If I’m out of line here, I trust my fellow commentators will let me know. But, I really do think we’ve reached a point where many of our people have lost the ground of human existence. Nothing else can explain the incoherence, disorder, and the loss of nous. If it’s any consolation, I think our kind has spent an inordinate amount of time in the act of recovery; maybe this time we’ll do it right.

  19. Gottfried’s latest is helpfully clarifying:

    “Allow me to make one final point about Peter Kocan’s fond references to the Jacobites and to other lost reactionary causes. This doting is fine as an aesthetic diversion, but can do nothing to change the cultural Marxist power structure that has taken over through most of the Western world. The relevant response to this situation is “political,” in the sense in which Carl Schmitt understood that term.*** One must identify ones enemy and then bring to bear all available forces to counter its power. Devoting one’s life to a search for the Cavalier origins of the Old South or hanging on the wall a portrait of Stonewall Jackson, in the case of one of my acquaintances, near a campaign sign for John McCain, is what Schmitt characterized as a “cultural activity,” as opposed to a political act. Peter may enjoy the aesthetic poses of some of the paleoconservatives, but that attraction should not hide the fact that this group has been politically insignificant for the last fifteen years. Needless to say, I would not level this charge against Carl Gustav Mannerheim or Francisco Franco—or most other historical actors of the Right who hindered the progress of the Left in the twentieth century. I’m criticizing what Schmitt called the “romantic imagination” that has turned in upon itself. That has, not incidentally, been the fate of the paleoconservative mind that has outlived its historical value.”

    *** This requires the identification of specific political enemies and the development of tactical resources by which one systematically and strategically undermines, restricts, contains, and ideally, crushes the power of those enemies. This is why we should always talk of a political movement rather than a conservative movement. This is what every political movement that ever had even a snowball’s chance has done.

    There really is a difference between cultural activity like having kids and planting tomatoes and political acts, which have directly to do with ammassing and weilding power. Likewise, there is a difference between personal recovery (which is the direction my comments above were pointed) and political recovery.

  20. Lundy,
    When I first watched “Idiocracy” I thought it might be a documentary but then I figured out it was fiction. It’s a seemingly dumb film that is smarter than it looks at first….summing the situation up nicely. Funny, It comes to mind for me more than it should.

  21. Mr. Lundy, in the West, the concern ought not be about overpopulation, but about population collapse in the generational aftermath of the second half the 20th century. We’re going to see a lot of pain in the U. S. in the next fifty years, but it will likely not be close to what some industrialized areas in Europe (unless it really does become Muslim) and the East are going to feel. The biggest population growth is going to be in Africa, China and India, but even they can’t keep population from peaking around 2050, after which it will fall. Just two generations, and then bam.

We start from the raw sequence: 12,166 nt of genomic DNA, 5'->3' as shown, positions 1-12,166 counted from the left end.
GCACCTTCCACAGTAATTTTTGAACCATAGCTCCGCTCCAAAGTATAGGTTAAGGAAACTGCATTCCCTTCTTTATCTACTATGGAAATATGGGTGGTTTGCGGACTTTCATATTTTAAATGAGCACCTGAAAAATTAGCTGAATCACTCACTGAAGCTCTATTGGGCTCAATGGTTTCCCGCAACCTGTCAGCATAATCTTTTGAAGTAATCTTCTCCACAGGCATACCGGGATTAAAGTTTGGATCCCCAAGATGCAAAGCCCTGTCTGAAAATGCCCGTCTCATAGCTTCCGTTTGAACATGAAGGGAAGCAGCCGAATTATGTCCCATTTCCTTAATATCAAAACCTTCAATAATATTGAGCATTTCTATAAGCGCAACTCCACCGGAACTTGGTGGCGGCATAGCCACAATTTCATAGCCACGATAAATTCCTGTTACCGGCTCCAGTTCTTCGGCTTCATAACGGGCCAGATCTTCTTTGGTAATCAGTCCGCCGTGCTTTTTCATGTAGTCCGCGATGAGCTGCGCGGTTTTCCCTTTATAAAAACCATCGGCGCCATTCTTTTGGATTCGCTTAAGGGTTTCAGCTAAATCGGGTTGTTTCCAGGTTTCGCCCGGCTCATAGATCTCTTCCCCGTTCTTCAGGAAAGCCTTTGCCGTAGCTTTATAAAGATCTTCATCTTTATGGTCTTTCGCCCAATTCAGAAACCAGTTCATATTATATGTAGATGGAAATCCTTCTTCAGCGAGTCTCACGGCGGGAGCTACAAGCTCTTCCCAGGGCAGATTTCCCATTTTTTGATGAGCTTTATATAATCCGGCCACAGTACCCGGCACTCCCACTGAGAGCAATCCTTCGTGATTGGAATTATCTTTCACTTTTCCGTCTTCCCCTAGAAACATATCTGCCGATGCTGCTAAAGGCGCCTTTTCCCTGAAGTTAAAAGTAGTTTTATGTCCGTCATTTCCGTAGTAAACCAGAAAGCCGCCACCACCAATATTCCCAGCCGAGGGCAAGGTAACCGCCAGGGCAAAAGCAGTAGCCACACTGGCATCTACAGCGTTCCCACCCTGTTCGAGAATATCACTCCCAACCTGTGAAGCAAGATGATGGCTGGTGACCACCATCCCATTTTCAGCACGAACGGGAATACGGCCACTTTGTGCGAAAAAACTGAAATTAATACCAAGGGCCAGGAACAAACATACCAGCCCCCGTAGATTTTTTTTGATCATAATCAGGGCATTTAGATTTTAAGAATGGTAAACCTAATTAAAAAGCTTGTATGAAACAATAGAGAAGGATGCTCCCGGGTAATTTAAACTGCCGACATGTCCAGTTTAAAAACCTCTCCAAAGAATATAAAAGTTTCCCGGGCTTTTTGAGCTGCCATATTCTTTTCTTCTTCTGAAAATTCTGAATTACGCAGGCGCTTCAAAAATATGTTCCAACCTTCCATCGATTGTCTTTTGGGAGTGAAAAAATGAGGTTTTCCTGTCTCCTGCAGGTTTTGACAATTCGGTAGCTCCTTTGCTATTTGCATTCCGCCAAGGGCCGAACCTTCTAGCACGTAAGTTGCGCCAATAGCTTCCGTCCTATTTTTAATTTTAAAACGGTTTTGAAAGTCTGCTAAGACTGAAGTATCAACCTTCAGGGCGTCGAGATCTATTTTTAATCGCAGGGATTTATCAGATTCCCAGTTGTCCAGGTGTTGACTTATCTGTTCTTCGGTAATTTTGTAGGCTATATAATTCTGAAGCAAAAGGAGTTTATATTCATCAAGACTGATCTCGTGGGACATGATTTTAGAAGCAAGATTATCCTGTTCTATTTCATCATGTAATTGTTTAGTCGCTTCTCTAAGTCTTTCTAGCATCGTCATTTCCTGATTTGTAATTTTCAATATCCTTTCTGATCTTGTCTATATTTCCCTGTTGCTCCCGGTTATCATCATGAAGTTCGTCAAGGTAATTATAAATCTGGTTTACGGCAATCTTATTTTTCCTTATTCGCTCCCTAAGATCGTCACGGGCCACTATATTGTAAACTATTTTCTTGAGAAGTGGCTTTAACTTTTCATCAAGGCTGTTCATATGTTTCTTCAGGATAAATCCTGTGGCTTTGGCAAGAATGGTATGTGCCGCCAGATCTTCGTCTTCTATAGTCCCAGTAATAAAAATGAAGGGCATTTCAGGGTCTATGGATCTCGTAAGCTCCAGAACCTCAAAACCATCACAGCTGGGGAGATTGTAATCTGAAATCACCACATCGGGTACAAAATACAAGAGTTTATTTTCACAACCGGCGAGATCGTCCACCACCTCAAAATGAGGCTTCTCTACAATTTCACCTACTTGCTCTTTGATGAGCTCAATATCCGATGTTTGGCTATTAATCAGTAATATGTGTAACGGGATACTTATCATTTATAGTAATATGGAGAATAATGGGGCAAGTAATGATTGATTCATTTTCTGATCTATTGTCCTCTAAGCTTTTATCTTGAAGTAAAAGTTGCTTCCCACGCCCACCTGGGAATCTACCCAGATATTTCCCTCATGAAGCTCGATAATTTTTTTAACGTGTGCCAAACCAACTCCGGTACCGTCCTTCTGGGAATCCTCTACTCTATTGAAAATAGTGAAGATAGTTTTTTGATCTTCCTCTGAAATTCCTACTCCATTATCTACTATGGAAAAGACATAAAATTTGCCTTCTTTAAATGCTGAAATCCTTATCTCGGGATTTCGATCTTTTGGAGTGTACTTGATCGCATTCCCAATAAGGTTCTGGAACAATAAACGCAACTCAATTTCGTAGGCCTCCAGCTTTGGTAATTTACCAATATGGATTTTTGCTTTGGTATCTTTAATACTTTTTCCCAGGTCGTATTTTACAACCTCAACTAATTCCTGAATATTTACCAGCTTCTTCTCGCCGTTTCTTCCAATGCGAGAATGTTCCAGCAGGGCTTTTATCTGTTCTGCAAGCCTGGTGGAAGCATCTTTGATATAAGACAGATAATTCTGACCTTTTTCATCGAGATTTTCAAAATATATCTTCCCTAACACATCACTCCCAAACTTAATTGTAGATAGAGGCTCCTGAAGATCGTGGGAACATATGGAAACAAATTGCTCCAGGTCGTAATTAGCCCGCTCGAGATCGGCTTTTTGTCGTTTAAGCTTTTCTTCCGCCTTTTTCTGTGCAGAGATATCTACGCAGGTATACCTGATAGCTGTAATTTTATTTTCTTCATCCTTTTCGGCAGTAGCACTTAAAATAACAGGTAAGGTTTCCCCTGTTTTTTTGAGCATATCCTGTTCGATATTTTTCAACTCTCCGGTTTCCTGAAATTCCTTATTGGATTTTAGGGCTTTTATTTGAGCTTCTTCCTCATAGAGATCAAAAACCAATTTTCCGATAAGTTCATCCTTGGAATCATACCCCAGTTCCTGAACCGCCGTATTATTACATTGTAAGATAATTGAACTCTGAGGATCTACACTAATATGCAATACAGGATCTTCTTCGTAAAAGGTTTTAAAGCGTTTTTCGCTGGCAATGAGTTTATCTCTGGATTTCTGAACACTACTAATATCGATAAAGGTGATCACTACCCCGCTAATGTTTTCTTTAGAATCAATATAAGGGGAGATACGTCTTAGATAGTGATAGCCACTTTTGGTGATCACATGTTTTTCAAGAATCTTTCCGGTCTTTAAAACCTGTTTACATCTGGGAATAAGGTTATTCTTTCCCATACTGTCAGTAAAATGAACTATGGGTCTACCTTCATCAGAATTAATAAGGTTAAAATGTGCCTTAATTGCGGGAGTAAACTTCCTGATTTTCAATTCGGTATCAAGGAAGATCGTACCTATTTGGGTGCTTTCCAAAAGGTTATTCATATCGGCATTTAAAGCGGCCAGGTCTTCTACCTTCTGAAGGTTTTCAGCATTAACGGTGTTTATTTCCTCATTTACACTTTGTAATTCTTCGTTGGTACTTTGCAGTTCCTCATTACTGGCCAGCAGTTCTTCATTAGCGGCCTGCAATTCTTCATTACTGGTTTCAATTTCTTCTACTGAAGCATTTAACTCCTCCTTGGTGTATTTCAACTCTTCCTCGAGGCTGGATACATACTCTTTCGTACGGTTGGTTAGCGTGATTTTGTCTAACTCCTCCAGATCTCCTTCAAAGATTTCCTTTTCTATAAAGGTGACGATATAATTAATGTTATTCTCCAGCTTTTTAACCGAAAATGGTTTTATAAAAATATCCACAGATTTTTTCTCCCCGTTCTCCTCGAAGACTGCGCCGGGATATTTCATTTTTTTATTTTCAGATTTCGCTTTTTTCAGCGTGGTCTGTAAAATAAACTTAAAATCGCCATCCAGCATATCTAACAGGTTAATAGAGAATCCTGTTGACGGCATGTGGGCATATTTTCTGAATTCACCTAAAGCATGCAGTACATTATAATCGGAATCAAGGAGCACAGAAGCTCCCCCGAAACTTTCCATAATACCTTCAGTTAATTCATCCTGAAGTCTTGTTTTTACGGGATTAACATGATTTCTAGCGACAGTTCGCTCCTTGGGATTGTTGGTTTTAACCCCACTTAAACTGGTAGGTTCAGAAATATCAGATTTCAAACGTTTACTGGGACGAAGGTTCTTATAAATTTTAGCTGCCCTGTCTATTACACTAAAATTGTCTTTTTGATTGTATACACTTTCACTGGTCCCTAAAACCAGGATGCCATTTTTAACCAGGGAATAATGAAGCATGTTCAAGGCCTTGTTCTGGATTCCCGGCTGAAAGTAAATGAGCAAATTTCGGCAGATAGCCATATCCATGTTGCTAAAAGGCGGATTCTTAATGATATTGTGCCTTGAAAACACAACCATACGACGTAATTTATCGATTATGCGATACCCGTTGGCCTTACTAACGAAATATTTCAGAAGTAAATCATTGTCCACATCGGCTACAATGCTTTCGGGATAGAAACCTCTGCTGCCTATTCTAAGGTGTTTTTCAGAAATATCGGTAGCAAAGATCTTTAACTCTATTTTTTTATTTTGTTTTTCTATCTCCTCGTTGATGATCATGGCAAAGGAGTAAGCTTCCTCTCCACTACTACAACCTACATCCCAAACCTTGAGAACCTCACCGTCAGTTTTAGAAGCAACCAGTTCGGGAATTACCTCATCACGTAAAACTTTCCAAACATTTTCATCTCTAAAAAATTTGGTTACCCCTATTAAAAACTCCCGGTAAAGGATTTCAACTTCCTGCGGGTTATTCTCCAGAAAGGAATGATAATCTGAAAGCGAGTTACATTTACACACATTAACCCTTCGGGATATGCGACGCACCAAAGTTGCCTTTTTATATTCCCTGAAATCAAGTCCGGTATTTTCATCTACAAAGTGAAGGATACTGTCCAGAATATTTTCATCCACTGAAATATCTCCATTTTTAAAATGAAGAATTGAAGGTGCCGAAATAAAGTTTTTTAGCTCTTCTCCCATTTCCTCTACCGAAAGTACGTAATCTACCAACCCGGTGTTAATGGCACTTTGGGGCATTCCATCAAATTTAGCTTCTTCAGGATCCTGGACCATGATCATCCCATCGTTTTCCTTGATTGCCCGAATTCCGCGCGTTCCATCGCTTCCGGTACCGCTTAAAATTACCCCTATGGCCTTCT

22. Albert, I think you are being far too optimistic. The problem is not coming in five decades, nor even in two. The problem is about to burst on us in a year or two. The question is not about the overall population numbers, but the population in their productive years, say 18-70. Everybody must eat the bread produced by this group. But as this group shrinks, and my group (geezers) grows the problems become impossible.

    The problem, by the way, is already evident in the Chinese economy. The Chinese government would like their citizens to spend more and save less. But this is not possible. Why? Because of the one-child policy, which means that four grandparents must share one grandchild. Clearly, this child will not be able to support four adults and his own family (one child or not). The elderly must look to themselves, and that means having great reserves.

    For the past 25 years, the social security system has been subsidizing the general fund. But next year, due to job losses, the general fund will have to repay Social Security. And in three years, the leading edge of the great baby boom will retire. As I tell my students, “In a few years, y’all are gonna owe me a lot of money. So get good jobs. Oh, wait, that’s not working either. Hmmm. I’ll tell you what: Get two jobs at WalMart, one to support yourselves, and one to support me.” That sounds fair.

  23. John, you’re absolutely right about the proximity of economic decline from demographic imbalance. I meant to focus more narrowly on the population figure itself, rather than the economic ramifications of the changes.

Comments are closed.